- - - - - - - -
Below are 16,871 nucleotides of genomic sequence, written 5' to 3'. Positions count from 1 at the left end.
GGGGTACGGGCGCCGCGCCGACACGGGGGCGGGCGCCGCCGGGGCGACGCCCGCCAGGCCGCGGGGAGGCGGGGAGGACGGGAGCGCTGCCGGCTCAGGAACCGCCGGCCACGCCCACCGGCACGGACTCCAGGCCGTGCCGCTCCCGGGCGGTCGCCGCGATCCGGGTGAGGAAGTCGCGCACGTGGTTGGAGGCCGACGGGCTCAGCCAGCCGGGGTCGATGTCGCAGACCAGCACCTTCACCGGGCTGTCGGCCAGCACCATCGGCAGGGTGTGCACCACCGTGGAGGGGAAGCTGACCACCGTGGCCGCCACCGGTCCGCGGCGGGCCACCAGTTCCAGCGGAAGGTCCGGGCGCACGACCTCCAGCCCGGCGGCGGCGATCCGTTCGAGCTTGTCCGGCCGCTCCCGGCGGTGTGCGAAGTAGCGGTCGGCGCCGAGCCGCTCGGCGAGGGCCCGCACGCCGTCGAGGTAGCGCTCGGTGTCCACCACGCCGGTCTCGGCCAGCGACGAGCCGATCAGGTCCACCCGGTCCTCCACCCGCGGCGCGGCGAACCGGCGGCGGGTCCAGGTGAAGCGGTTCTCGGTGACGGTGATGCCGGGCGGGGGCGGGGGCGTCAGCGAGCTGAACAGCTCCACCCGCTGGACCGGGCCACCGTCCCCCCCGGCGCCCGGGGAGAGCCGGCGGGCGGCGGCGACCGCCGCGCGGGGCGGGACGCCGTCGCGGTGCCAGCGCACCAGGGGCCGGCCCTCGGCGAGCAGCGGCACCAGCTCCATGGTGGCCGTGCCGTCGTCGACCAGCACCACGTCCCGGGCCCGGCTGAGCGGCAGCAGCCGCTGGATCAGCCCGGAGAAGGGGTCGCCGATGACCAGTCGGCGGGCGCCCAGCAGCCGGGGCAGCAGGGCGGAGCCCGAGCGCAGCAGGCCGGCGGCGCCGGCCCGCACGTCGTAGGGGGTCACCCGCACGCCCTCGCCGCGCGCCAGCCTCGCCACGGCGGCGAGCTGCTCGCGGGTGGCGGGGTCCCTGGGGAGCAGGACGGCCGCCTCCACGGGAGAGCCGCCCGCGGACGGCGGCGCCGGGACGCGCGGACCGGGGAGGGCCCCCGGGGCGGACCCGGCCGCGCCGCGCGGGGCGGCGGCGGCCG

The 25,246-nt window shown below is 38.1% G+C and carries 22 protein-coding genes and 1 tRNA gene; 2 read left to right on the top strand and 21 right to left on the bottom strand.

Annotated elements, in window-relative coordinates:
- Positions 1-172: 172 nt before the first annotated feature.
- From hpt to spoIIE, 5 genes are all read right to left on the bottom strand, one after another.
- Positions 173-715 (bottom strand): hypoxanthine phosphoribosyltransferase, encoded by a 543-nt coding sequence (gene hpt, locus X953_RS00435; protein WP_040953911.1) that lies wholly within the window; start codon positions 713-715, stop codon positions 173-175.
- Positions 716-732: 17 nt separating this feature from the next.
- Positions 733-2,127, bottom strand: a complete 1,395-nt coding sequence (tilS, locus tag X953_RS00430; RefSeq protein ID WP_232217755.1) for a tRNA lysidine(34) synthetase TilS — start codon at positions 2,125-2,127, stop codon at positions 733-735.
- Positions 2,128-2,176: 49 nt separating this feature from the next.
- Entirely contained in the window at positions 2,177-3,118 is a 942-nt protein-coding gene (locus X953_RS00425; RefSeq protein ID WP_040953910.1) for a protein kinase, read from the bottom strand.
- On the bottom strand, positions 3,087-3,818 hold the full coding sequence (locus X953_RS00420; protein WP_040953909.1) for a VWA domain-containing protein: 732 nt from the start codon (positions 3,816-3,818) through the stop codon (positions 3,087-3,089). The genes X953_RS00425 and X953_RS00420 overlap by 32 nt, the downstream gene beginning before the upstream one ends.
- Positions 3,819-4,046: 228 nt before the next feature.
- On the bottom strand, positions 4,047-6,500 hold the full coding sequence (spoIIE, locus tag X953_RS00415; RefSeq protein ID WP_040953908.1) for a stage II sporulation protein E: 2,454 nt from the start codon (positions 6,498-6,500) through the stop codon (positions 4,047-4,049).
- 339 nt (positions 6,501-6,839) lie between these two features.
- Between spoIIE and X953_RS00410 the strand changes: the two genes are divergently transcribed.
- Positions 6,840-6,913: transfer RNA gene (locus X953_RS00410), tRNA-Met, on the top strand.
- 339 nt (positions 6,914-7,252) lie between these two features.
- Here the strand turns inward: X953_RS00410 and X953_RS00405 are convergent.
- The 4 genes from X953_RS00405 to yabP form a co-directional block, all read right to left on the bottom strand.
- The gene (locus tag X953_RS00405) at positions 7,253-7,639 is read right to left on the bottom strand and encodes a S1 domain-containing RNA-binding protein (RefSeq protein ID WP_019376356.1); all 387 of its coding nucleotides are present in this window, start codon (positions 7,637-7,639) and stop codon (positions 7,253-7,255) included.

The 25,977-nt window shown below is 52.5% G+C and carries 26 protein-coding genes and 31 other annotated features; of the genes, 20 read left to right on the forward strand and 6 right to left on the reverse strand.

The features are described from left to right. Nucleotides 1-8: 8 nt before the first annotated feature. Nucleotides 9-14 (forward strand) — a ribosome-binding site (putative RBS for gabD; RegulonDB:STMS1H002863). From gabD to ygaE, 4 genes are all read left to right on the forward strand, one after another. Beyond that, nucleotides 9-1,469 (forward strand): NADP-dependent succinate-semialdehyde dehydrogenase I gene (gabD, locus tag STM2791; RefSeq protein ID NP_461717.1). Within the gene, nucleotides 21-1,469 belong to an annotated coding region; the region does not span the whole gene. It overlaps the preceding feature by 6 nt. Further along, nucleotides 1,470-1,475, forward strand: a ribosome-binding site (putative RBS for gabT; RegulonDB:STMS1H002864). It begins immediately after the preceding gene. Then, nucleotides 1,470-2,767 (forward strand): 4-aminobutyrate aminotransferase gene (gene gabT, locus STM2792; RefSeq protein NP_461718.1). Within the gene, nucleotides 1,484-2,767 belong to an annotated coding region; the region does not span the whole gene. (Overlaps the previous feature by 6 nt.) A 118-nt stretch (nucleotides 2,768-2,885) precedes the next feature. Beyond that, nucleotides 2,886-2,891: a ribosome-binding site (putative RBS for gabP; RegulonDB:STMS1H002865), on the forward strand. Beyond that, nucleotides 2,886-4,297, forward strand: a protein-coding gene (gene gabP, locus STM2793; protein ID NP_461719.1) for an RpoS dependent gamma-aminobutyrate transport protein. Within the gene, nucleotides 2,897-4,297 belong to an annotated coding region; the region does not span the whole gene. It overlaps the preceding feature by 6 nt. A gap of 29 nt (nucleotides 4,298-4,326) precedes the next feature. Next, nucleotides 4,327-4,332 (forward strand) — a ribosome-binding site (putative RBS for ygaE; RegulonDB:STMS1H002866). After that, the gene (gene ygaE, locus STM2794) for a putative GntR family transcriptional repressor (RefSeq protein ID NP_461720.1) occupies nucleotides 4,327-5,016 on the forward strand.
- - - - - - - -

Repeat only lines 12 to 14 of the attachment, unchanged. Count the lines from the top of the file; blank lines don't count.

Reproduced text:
- On the bottom strand, positions 3,087-3,818 hold the full coding sequence (locus X953_RS00420; protein WP_040953909.1) for a VWA domain-containing protein: 732 nt from the start codon (positions 3,816-3,818) through the stop codon (positions 3,087-3,089). The genes X953_RS00425 and X953_RS00420 overlap by 32 nt, the downstream gene beginning before the upstream one ends.
- Positions 3,819-4,046: 228 nt before the next feature.
- On the bottom strand, positions 4,047-6,500 hold the full coding sequence (spoIIE, locus tag X953_RS00415; RefSeq protein ID WP_040953908.1) for a stage II sporulation protein E: 2,454 nt from the start codon (positions 6,498-6,500) through the stop codon (positions 4,047-4,049).